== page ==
ALBUQUERQUE, N.M. — The League of Women Voters of New Mexico is backing a federal plan calling for expensive pollution controls at the coal-fired San Juan Generating Station.
In a May 31 letter to Gov. Susana Martinez, the nonpartisan group said it supports “aggressive action” to reduce greenhouse gas pollution, calling climate change one of the most serious threats to the state’s health and economy.
“We are asking you to uphold the Clean Air Act by ensuring that PNM complies with EPA’s requirement for the installation of selective catalytic reduction controls (per the 10th Circuit Court’s March 2 decision rejecting the stay request),” the group said.
It contends SCR technology — viewed by the Environmental Protection Agency as the most cost-effective way for the plant to meet federal requirements — would reduce nitrogen oxide emissions by 80 percent. Nitrogen oxide is a main contributor to haze pollution. The LWV says it also has severe negative health effects. It says a selective noncatalytic reduction alternative proposed by the state would cut the emissions by only 20 percent.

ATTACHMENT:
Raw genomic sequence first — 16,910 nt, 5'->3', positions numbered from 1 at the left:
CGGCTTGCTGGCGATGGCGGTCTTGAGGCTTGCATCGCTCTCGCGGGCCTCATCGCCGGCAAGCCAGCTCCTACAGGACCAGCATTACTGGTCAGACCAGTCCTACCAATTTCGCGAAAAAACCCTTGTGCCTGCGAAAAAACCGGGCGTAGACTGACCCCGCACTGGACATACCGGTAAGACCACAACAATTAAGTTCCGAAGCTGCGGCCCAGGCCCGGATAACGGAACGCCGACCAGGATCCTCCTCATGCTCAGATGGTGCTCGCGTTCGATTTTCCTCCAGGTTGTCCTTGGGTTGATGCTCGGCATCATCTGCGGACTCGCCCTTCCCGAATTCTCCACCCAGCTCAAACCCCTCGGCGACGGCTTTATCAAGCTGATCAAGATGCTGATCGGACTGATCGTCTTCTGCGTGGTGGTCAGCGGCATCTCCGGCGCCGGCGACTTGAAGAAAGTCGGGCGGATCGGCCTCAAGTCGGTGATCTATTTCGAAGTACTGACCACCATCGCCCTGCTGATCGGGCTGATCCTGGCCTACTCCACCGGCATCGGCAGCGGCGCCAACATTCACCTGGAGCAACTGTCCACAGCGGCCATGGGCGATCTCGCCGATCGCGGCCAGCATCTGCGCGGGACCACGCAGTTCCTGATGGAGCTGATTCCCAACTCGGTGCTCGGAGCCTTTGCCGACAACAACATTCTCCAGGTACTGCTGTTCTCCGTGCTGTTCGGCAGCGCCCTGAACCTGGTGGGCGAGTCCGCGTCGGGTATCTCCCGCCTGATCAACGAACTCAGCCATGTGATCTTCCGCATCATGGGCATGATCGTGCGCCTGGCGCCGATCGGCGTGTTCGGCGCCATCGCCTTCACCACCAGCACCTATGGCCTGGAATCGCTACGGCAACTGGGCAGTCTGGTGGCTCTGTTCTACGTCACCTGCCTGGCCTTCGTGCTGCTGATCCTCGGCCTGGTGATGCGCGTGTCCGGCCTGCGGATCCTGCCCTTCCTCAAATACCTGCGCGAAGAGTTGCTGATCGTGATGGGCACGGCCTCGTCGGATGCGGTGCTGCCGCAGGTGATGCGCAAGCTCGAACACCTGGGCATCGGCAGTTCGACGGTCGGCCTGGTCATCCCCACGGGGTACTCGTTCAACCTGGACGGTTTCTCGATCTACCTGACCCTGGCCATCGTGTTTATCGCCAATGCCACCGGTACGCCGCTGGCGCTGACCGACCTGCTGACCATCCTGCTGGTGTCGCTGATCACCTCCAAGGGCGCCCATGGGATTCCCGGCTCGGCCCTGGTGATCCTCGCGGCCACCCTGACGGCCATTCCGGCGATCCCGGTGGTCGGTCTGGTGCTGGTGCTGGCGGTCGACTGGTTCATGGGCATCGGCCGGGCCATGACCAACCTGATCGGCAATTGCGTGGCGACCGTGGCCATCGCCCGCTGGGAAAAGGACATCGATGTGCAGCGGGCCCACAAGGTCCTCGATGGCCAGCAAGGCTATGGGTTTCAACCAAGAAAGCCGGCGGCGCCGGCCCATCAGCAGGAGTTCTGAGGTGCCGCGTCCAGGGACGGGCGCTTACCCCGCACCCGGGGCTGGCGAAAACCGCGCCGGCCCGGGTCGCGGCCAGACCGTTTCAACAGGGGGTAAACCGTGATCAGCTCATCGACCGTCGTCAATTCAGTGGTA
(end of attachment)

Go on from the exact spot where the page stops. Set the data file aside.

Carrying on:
If SCR is not installed, the LWV urged Martinez “to require PNM to retire one or more of its coal-fired units altogether and replace them with clean energy.”
PNM, which owns about half of San Juan, and the state appealed the EPA ruling in federal court, arguing the state plan would achieve similar visibility results for $77 million versus $750 million or more for SCR.
The EPA previously said SCR could be installed for only about $345 million. Martinez has asked EPA to stay the rule in order to examine other alternatives and EPA recently appeared to leave the door open for such a plan.